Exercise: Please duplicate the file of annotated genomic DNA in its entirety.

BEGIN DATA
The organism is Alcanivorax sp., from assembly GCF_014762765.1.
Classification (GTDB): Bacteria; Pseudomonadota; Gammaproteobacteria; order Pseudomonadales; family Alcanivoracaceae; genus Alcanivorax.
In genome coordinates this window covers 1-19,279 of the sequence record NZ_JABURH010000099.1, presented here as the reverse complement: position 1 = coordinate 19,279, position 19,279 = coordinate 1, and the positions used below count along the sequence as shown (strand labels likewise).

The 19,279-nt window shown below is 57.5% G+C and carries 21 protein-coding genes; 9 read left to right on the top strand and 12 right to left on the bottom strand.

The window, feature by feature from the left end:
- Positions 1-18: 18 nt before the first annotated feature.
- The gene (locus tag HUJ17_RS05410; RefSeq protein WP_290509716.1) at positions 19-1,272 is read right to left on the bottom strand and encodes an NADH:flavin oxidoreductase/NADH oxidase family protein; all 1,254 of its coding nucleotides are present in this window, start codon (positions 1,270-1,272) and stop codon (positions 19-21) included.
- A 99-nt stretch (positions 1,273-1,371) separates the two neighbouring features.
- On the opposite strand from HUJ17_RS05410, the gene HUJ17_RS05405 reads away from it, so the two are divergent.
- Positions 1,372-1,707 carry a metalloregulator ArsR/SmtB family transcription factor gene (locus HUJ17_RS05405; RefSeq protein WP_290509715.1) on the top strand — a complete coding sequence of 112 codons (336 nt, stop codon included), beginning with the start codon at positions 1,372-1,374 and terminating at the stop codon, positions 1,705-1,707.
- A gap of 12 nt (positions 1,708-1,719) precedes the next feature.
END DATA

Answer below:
The organism is Alcanivorax sp., from assembly GCF_014762765.1.
Classification (GTDB): Bacteria; Pseudomonadota; Gammaproteobacteria; order Pseudomonadales; family Alcanivoracaceae; genus Alcanivorax.
In genome coordinates this window covers 1-19,279 of the sequence record NZ_JABURH010000099.1, presented here as the reverse complement: position 1 = coordinate 19,279, position 19,279 = coordinate 1, and the positions used below count along the sequence as shown (strand labels likewise).

The 19,279-nt window shown below is 57.5% G+C and carries 21 protein-coding genes; 9 read left to right on the top strand and 12 right to left on the bottom strand.

The window, feature by feature from the left end:
- Positions 1-18: 18 nt before the first annotated feature.
- The gene (locus tag HUJ17_RS05410; RefSeq protein WP_290509716.1) at positions 19-1,272 is read right to left on the bottom strand and encodes an NADH:flavin oxidoreductase/NADH oxidase family protein; all 1,254 of its coding nucleotides are present in this window, start codon (positions 1,270-1,272) and stop codon (positions 19-21) included.
- A 99-nt stretch (positions 1,273-1,371) separates the two neighbouring features.
- On the opposite strand from HUJ17_RS05410, the gene HUJ17_RS05405 reads away from it, so the two are divergent.
- Positions 1,372-1,707 carry a metalloregulator ArsR/SmtB family transcription factor gene (locus HUJ17_RS05405; RefSeq protein WP_290509715.1) on the top strand — a complete coding sequence of 112 codons (336 nt, stop codon included), beginning with the start codon at positions 1,372-1,374 and terminating at the stop codon, positions 1,705-1,707.
- A gap of 12 nt (positions 1,708-1,719) precedes the next feature.